In pantomime, the villains are often the most interesting characters, whether a cross-dressing Dame, a wicked stepmother or the Queen of Air and Darkness herself. The leading girl is often little more than a cipher – Cinderella, Snow White, Sleeping Beauty are not really empowered heroines. We like Little Red though, and Belle who sees the good in and marries the Beast.
In our first ‘panto piece’ we told about Jack, who believed the beans he was conned into taking were magic, which seems a tad foolish. Well, there are all sorts of magic in the world and the beans were indeed magical. Now we take another classic trope – the struggle between the force and the dark side.
Kai and Gerda are childhood friends torn apart by the terrible and magical Snow Queen who abducts Kai, by piercing his eyes and heart with slivers of her magical ice mirror, then carries him off to her ice palace at the North Pole, promising him power and domination over men. Gerda sets out barefoot, armed with nothing but her loyalty and integrity to rescue him. Along the way, she encounters many dangers but ultimately has the courage, love, fortitude and resilience to save her friend.
Gerda is the real heroine in the Snow Queen, she’s the smart, brave girl who saves the day. The struggle between good and evil is resolved because a pantomime is all about the happy ending, although apparently Andersen was inspired to model the icy-hearted Snow Queen on Jenny Lind after she rejected him as a suitor.
In the modern workplace resourcefulness and resilience are great attributes in team members. We all have to do more with less so cheerful, willing colleagues who can turn their hand to a range of tasks, learn new skills and shoulder responsibility, as and when needed, are useful to have about.
Communication as a two-way process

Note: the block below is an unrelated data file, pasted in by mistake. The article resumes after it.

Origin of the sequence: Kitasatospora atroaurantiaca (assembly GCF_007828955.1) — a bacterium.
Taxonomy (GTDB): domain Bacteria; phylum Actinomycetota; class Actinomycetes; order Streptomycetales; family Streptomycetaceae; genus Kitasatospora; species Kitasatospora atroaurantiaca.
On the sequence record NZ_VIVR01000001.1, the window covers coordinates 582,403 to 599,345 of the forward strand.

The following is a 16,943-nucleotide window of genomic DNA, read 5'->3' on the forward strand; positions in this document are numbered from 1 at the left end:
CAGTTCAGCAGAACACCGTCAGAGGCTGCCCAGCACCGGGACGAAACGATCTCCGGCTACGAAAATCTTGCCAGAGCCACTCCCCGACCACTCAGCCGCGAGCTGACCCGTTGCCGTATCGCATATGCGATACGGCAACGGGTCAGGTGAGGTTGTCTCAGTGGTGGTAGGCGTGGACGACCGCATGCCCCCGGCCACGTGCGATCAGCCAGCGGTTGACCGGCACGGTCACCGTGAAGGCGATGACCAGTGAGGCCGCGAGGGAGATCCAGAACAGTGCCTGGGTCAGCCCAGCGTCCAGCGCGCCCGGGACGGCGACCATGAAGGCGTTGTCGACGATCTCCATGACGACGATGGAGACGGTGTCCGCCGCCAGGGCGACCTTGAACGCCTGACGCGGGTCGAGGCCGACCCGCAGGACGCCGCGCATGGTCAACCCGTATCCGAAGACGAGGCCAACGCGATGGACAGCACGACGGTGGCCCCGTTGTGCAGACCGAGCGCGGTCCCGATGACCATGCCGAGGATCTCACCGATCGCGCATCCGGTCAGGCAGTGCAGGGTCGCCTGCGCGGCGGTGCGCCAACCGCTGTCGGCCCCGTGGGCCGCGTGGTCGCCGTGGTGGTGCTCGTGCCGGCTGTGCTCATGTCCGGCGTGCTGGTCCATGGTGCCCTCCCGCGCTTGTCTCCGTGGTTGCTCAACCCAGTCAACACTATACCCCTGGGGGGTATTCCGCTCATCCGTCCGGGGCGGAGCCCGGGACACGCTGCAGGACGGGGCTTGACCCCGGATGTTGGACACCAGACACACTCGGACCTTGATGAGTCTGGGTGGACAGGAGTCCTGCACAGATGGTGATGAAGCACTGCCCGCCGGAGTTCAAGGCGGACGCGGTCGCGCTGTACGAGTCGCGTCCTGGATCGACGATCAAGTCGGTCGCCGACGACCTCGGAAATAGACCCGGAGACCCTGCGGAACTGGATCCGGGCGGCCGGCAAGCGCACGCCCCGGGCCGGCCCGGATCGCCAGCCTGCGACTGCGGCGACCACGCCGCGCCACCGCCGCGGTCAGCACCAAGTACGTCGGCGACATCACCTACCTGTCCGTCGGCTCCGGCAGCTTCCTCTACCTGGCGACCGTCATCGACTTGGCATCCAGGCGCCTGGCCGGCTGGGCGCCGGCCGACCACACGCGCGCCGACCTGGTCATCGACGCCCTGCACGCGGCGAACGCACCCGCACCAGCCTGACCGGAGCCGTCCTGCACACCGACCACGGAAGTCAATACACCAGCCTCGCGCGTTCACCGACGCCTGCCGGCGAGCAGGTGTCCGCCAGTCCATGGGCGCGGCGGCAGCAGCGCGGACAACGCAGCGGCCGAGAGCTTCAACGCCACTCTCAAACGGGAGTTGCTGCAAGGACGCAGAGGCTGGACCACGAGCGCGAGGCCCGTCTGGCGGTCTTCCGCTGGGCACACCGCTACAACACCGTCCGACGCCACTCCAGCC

Pantoland is a riot of colour and fantasy but in the real world, we need to be adaptable and versatile in a volatile marketplace. Encouraging employees to engage with organisational values and objectives empowers them to develop creative solutions and proactively tackle challenges and setbacks.
Many leaders have the talent and ability to develop a vision, however, in the general kerfuffle of getting stuff done, they often don’t communicate that vision to the wider organisation. Taking time to reflect on the communication process to ensure objectives have been properly understood is crucial.
Step back and check that the leadership messages are landing in a way that helps team members understand what they are supposed to be doing to drive the business. It’s difﬁcult to lead people if they don’t have a clear idea of where they’re heading and what’s expected of them. Gerda had to find her own way but most people respond to guidance and feedback.
10Eighty recommend using the Connected Conversation technique to understand the employee perspective, this enables managers to enhance operational flexibility. The real magic of management lies in empowering good people to fulfil their potential.
We believe that agility in a business context relies on a culture that encourages continuous learning as this facilitates innovative problem-solving and rapid responses to a constantly changing environment. The way we work now is reliant on networking and is much more organic and self-organising. Great leaders develop people who are confident in their ability to move forward and take whatever steps are needed to find what works.
The moral of the story is
The Snow Queen stars a determined child triumphing over evil, and while Gerda has help along the way from a robber, a reindeer, and some crows the story shows that love and hope will win the day. Magic takes many forms but we know that self-belief or self-confidence is invaluable for achieving great things.